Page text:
Sardar Patel who was unaware of this article came to know about it for the first time in this meeting. In principle, he agreed with Kashmir being given a special status than other states, this was because of its physical and political features. Since the atmosphere that already heightened, Sheikh Abdullah did not dare put up other demands. He showed his protest by walking out of the meeting and making plans to return to Srinagar the same night.

Gopalaswami failed to convince the members of the party so he called up Sardar and said:

“Sardar, you are currently in charge of the prime minister’s position. If this article drafted by Jawaharlal is not approved tomorrow in the meeting, it will be considered as ‘No-Confidence’ in Jawaharlal. I request you to do the needful. Sheikh Abdullah has staged a walkout from the meeting. He wants to leave tonight for Srinagar.”

Sardar was seriously concerned about both the matters pointed out by Ayyanger.  He feared if the party disapproved the draft recommended by Jawaharlal especially during his absence, it would be a matter of great shame on the part of the government. There was also a possibility of Sardar as an acting prime minister for being blamed for the disapproval of the said article in the Congress Working Committee meeting. Having thought over these matters, he promised Ayyanger that he would handle the party meeting the following day.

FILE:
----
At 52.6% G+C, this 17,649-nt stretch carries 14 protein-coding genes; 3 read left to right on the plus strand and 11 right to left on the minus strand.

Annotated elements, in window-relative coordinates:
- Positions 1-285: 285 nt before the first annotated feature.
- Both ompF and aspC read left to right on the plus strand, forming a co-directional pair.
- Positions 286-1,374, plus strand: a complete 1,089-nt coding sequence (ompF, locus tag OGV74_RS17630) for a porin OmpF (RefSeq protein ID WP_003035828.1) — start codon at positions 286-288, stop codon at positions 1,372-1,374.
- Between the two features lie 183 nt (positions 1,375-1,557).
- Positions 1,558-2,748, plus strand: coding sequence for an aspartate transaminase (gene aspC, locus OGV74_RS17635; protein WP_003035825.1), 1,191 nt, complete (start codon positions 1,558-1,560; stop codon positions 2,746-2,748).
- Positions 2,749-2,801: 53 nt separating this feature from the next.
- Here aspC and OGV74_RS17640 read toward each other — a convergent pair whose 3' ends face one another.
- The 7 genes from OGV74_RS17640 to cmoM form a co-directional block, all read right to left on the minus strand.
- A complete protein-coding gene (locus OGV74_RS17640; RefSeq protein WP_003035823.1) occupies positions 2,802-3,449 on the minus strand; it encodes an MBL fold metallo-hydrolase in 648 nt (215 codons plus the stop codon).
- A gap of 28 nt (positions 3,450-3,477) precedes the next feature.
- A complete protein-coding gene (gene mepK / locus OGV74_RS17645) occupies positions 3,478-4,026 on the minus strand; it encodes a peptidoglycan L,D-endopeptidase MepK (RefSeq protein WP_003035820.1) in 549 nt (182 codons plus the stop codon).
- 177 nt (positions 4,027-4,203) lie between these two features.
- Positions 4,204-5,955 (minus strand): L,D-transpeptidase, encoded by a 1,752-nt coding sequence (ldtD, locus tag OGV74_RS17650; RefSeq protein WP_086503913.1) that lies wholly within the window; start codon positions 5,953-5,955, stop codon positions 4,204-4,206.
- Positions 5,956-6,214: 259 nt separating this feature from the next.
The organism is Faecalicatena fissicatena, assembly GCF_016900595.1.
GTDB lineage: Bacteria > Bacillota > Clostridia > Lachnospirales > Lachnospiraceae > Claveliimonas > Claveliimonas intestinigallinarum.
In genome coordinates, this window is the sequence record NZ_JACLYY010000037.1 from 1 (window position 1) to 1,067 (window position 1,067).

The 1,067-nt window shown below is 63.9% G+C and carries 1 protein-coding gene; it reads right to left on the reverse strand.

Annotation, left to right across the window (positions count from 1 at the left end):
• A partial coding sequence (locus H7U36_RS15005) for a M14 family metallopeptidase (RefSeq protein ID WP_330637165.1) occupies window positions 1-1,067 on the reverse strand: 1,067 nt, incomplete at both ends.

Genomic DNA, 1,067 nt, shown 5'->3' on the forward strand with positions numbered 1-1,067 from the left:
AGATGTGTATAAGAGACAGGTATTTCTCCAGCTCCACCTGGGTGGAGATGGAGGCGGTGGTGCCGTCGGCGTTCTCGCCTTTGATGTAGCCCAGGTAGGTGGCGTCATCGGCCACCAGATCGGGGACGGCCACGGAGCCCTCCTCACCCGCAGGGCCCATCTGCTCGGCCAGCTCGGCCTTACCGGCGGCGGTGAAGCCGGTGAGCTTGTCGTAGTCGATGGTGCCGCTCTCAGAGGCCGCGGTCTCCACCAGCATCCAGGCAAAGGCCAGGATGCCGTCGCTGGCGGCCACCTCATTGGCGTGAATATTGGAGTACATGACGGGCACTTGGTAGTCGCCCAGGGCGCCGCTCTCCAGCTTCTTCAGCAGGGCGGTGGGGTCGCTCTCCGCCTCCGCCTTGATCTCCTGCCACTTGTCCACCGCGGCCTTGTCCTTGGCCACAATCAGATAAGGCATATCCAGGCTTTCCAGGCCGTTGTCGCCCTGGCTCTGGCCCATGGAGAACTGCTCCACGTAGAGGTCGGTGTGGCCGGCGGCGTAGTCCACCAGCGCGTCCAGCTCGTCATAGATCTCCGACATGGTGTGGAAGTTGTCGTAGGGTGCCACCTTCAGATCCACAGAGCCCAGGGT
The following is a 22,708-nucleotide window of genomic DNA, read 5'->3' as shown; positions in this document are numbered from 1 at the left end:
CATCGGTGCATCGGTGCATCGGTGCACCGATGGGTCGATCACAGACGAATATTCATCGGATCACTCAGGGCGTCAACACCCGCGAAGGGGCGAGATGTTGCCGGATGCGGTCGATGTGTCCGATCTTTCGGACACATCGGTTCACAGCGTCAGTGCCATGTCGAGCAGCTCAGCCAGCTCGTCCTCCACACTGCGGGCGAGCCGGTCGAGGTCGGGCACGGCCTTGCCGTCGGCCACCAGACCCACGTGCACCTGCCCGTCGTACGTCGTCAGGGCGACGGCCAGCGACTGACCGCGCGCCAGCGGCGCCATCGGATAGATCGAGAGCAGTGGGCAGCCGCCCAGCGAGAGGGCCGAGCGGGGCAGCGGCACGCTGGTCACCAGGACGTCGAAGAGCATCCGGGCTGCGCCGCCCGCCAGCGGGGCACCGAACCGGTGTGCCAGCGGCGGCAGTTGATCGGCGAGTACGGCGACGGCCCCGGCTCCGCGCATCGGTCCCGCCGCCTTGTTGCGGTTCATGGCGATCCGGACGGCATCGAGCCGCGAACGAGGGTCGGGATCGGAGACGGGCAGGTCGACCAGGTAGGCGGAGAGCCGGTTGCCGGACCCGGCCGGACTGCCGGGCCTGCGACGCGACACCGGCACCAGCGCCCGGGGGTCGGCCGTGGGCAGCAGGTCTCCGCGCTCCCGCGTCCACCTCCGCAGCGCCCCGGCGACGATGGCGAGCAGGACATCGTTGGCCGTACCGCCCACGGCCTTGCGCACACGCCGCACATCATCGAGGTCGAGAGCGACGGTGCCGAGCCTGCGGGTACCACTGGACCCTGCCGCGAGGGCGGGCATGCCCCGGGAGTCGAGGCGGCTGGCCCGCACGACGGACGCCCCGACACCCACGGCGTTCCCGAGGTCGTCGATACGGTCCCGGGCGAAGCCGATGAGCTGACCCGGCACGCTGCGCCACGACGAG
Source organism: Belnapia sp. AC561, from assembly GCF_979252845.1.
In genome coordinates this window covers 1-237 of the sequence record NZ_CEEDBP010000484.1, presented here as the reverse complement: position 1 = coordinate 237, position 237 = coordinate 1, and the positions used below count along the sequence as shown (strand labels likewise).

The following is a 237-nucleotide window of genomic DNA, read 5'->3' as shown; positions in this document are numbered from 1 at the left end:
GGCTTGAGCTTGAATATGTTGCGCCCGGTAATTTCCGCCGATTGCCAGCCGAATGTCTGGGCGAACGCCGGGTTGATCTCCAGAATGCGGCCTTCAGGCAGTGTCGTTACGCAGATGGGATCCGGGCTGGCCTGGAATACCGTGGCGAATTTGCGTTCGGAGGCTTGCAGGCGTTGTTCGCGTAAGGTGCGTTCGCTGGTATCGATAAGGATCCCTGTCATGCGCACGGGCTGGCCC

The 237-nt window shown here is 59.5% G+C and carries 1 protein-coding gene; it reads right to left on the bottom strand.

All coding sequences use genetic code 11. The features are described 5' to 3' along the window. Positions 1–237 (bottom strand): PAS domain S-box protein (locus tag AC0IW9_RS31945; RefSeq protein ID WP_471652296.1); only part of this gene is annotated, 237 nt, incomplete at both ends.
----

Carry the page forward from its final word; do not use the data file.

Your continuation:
According to Sardar, Sheikh Abdullah’s walkout would have adverse repercussions in Srinagar. He had to be hold back. He requested Mahavir Tyagi, a Congress leader from Dehra Doon and an old associate of Gandhiji to talk to Sheikh. 

A man of few words, Tyagi was as straightforward and forthright as Sardar. That night he himself went to the Delhi railway station and reached the Sheikh’s compartment. Sheikh was indeed surprised to see Tyagi.  

Tyagi said:

“Sheikh saheb, I have come with a message from Sardar saheb.”

On hearing Sardar’s name, Sheikh became alert because he had noticed Sardar not participating in the arguments taking place in the meeting. All of a sudden, a message from Sardar was something that was unnerving.